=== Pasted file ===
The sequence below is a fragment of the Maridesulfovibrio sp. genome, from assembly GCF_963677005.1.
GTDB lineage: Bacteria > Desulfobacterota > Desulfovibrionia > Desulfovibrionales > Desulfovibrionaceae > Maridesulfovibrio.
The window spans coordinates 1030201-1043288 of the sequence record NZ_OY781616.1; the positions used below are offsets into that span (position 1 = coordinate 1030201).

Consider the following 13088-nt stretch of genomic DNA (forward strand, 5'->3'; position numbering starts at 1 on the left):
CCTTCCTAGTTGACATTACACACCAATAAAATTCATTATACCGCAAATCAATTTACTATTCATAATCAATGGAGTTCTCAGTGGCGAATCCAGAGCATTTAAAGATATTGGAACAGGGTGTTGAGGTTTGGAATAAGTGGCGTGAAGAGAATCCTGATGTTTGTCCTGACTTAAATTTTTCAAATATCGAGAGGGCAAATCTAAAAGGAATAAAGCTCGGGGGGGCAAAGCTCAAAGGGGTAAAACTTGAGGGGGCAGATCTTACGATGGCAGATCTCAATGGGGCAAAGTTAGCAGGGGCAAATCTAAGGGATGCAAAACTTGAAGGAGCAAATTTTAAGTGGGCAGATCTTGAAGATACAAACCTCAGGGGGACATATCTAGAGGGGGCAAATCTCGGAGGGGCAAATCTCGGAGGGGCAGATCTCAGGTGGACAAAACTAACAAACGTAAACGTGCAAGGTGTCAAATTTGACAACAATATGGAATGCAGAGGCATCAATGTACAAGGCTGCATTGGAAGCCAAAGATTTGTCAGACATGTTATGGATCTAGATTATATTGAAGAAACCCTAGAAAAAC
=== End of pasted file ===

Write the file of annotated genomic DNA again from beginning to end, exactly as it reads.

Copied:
The sequence below is a fragment of the Maridesulfovibrio sp. genome, from assembly GCF_963677005.1.
GTDB lineage: Bacteria > Desulfobacterota > Desulfovibrionia > Desulfovibrionales > Desulfovibrionaceae > Maridesulfovibrio.
The window spans coordinates 1030201-1043288 of the sequence record NZ_OY781616.1; the positions used below are offsets into that span (position 1 = coordinate 1030201).

Consider the following 13088-nt stretch of genomic DNA (forward strand, 5'->3'; position numbering starts at 1 on the left):
CCTTCCTAGTTGACATTACACACCAATAAAATTCATTATACCGCAAATCAATTTACTATTCATAATCAATGGAGTTCTCAGTGGCGAATCCAGAGCATTTAAAGATATTGGAACAGGGTGTTGAGGTTTGGAATAAGTGGCGTGAAGAGAATCCTGATGTTTGTCCTGACTTAAATTTTTCAAATATCGAGAGGGCAAATCTAAAAGGAATAAAGCTCGGGGGGGCAAAGCTCAAAGGGGTAAAACTTGAGGGGGCAGATCTTACGATGGCAGATCTCAATGGGGCAAAGTTAGCAGGGGCAAATCTAAGGGATGCAAAACTTGAAGGAGCAAATTTTAAGTGGGCAGATCTTGAAGATACAAACCTCAGGGGGACATATCTAGAGGGGGCAAATCTCGGAGGGGCAAATCTCGGAGGGGCAGATCTCAGGTGGACAAAACTAACAAACGTAAACGTGCAAGGTGTCAAATTTGACAACAATATGGAATGCAGAGGCATCAATGTACAAGGCTGCATTGGAAGCCAAAGATTTGTCAGACATGTTATGGATCTAGATTATATTGAAGAAACCCTAGAAAAAC